Image provided by: Morrow County Museum; Heppner, OR
About Heppner gazette-times. (Heppner, Or.) 1925-current | View Entire Issue (April 8, 1937)
OREGON HISTORICAL SOCIETY
PUBLIC AUDITOR! V v .
POSTLA ; :. t . .
HEPPNER, OREGON, THURSDAY, APRIL 8, 1937.
Feted at Dinner
By Camp Heppner
Incentive for Enjoy
able Affair Sunday.
More than one hundred towns
people enjoyed the hospitality of
Heppner camp 2113, CCC. Sunday,
when the local camp joined in the
national celebration of the fourth
anniversary of the organization. One
o'clock dinner at which 100 invited
guests were seated with camp, army
and soil conservation service per
sonnel featured the day, while open
house was held throughout the af
ternoon for the general public.
Conservation corps membes who
learned their cuisine after entering
the service prepared a bountiful and
tasty turkey dinner, while other
white jacketed boys tended to see
ing that no one was slighted in get
ting plenty of everything.
Capt. W. R. Reynolds, camp com
mandant, paid tribute to these hoys
in a short welcoming address in
which he told briefly of the object
of the occasion, something of the
camp organization, and introduced
members of the army staff, includ
ing Will Morgan, mess sergeant, who
in turn introduced his assistants. Lt.
Ralph V. Mulvanity, assistant in
charge; Marvin E. Dixon, educa
tional adviser, and Dr. R. M. Rice,
camp physician, were included in the
army personnel. Responding to his
introduction, Millard D. Rodman,
soil conservation service supervisor,
in turn introduced members of his
technical staff, including Earl Ful
kerson, engineer; Woodrow Morris,
range examiner; LeGrand Guild,
agronomist; Chet Brown, senior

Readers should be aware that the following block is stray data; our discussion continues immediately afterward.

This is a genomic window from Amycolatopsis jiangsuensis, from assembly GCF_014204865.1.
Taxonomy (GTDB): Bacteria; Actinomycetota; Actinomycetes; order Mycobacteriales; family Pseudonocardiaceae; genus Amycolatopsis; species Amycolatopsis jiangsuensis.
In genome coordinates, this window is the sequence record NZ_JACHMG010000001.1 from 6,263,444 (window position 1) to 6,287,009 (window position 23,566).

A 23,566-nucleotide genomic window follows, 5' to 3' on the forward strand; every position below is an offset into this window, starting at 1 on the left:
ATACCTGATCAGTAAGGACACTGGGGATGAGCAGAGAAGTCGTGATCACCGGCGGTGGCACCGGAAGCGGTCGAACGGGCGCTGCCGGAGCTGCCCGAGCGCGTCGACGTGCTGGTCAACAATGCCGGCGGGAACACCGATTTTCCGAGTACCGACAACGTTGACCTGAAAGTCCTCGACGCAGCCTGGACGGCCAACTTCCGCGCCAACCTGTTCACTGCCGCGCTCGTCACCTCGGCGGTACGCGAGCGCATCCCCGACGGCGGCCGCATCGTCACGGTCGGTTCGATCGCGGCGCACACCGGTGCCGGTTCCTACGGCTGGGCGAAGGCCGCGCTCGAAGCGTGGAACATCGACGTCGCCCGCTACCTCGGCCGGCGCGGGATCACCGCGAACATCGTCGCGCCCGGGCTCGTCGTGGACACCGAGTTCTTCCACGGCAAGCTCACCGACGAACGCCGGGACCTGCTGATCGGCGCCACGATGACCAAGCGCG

foreman; Darrell Fulp, senior fore
man; William Harmon, senior fore
man; Orval Osborne, senior fore
man; Bert Brown, auto mechanic;
Thomas Riggs, blacksmith.
, The dinner menu included toma
to soup, radishes, celery, mint salad,
green onions, roast young torn tur
key, sage dressing, giblet gravy,
whipped potatoes, candied carrots,
buttered peas, parker house rolls
and butter, apple pie a la mode, cof
fee. Each guest was presented with a
copy of the special anniversary edi
tion of the Sagebrush Chronicle the
editorial staff of which included
William M. Nolan, editor-in-chief;
Waldo Irbin, art editor; Elmer Dur
gin, sport news.
Ball games slated to be played be
tween the camp officials and Lions
club, and Heppner and Stanfield
CCC's, were called off because of
the heavy morning rain.
Bert Mason Heads
Elks at Installation
Heppner lodge 358, B. P. O. Elks,
installed officers for the ensuing
year last Thursday evening with
David A. Wilson, grand exalted ru
ler, and J. G. Barratt, grand es
quire, as installing officers.
Bert Mason of lone was installed
as exalted ruler, succeeding Jasper
V. Crawford, and other elective of
ficers were installed as follows:
Merle Becket, esteemed leading
knight; Harold Gentry, esteemed
loyal knight; Kenneth Oviatt, es
teemed lecturing knight; Loyal R.
Parker, secretary; Hubert Gaily,
treasurer; L. E. Bisbee, trustee; Ray
Massey, tyler; J. O. Turner, alter
nate delegate to the grand lodge.
The lodge is planning its annual
spring away-from-home initiation at
Condon on May 8, and word from
the host city promises a lively en
tertainment program for the occa
Harold Case from Weiser, Idaho,
and Miss Winifred Case who teaches
near Prineville, were week-end vis
itors at the home of their parents,
Mr. and Mrs. M. L. Case.
FOR STATE CONTEST
Public Thrilled With Numbers
Played at Dance; Generous
Response Aids Expenses.
Thirty-eight members of the